MONTGOMERY, Ala. (WSFA) - While some businesses have reopened amid the coronavirus pandemic, others are still suffering through forced closures.
Entertainment venues like theaters are particularly vulnerable. Movie theater chain AMC reported recently, it may not survive.
And there are similar concerns about live theater. This week, WSFA 12 News learned that layoffs are coming to the Alabama Shakespeare Festival, one of the south's leading professional theater companies and the official state theater.
The Festival's Executive Director, Todd Schmidt, says the coronavirus makes producing shows nearly impossible.
“Because the nature of what we do requires audiences sitting shoulder-to-shoulder and actors being closer than shoulder-to-shoulder at times, it’s impossible for us to predict when we’ll get back," Schmidt said.
ASF Artistic Director Rick Dildine says the theater has done what it can in recent weeks to continue to serve the community.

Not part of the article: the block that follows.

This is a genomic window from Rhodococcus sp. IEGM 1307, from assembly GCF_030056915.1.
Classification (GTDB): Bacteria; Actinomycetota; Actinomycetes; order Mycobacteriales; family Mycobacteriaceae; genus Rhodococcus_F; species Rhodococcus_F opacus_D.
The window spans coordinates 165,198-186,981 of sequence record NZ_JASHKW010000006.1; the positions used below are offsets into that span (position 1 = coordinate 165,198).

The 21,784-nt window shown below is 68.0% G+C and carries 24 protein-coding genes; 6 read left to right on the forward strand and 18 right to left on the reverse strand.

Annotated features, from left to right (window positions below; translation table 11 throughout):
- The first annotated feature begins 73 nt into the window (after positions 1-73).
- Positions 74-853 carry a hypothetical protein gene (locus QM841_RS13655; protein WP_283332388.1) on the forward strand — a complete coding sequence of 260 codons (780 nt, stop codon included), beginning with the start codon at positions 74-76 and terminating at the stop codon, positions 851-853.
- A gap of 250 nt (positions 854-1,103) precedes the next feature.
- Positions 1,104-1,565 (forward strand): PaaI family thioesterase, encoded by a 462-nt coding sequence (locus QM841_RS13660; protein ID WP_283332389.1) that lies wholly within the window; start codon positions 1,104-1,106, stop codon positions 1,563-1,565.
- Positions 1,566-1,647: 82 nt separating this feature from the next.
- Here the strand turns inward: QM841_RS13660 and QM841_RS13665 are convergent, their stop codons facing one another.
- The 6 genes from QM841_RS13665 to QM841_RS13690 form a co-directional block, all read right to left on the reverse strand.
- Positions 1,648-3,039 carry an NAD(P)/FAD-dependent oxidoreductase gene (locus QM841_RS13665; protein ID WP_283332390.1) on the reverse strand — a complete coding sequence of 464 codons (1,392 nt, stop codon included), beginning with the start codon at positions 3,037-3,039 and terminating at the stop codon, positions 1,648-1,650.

"I'm proud of the way ASF artists and craftspeople have pivoted," he said.
For example, the theater's costume shop worked to sew thousands of face masks for local healthcare providers. Actors offered online workshops. And some of them even performed online, reading from scripts written exclusively for ASF.
“We commissioned a group of southern playwrights to write some original work,” explained Dildine. “They collaborated with an actor somewhere in the country and now there are 22 new pieces of theater on our website.”
But the theater is getting to a point now that it can no longer afford to pay those artists. What was a staff of 95 before the pandemic began is being reduce to only 10.
"We are going to have to layoff and furlough a number of employees just to maintain the integrity of the organization," said Schmidt.
The hope is to bring back those employees when it is safe to produce live theater. But no one knows when that might happen. ASF leaders are remaining optimistic about the theater's future.
"Theater has survived pandemics and plagues for hundreds of thousands of years. And we'll survive this one too," Dildine said. "In those times when there was some type of challenge, artists evolved. And that's what we're seeing now."
The Alabama Shakespeare Festival says it will survive financially thanks to corporate and individual donors, including ticket holders who did not ask for refunds, even though their shows were cancelled. If you would like to make a donation or to learn more about ASF’s online offerings, visit the theater’s website.